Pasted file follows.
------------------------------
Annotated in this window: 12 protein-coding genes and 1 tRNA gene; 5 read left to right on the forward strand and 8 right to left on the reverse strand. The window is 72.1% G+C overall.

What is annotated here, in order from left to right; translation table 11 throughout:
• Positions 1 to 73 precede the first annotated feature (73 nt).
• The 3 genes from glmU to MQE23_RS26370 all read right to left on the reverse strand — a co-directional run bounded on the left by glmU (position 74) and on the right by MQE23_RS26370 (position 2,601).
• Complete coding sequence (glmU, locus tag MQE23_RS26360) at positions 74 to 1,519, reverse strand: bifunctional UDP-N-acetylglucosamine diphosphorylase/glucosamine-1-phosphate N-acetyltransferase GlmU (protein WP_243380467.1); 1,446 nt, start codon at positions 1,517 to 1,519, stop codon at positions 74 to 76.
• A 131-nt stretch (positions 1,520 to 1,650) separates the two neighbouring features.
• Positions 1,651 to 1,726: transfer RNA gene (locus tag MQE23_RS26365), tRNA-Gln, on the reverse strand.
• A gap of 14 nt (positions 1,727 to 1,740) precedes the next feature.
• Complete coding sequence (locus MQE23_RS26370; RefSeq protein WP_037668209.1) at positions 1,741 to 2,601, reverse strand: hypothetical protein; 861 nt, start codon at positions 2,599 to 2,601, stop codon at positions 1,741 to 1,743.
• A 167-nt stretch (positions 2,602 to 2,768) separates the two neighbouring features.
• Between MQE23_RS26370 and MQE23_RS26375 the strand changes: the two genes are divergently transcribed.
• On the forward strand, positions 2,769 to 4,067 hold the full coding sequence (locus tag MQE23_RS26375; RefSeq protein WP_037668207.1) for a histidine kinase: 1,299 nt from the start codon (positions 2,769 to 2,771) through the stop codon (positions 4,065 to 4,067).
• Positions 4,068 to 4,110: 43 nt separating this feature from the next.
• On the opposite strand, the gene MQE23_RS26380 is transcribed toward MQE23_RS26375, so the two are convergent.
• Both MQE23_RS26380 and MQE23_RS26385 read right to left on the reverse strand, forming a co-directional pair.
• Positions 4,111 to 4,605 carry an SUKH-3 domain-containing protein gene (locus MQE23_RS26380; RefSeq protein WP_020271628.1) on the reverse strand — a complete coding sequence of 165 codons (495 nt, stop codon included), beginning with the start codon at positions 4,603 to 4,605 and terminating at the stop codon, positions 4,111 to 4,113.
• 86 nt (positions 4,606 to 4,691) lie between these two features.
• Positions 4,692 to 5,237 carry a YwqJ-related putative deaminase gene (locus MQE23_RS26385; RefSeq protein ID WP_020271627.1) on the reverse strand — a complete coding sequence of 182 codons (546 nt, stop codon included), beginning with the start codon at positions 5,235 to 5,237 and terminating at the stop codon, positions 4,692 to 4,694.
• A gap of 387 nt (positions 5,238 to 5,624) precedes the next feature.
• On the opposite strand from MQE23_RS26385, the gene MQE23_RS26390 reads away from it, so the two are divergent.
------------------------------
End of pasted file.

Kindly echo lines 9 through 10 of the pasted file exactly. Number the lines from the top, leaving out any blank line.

• Complete coding sequence (locus MQE23_RS26370; RefSeq protein WP_037668209.1) at positions 1,741 to 2,601, reverse strand: hypothetical protein; 861 nt, start codon at positions 2,599 to 2,601, stop codon at positions 1,741 to 1,743.
• A 167-nt stretch (positions 2,602 to 2,768) separates the two neighbouring features.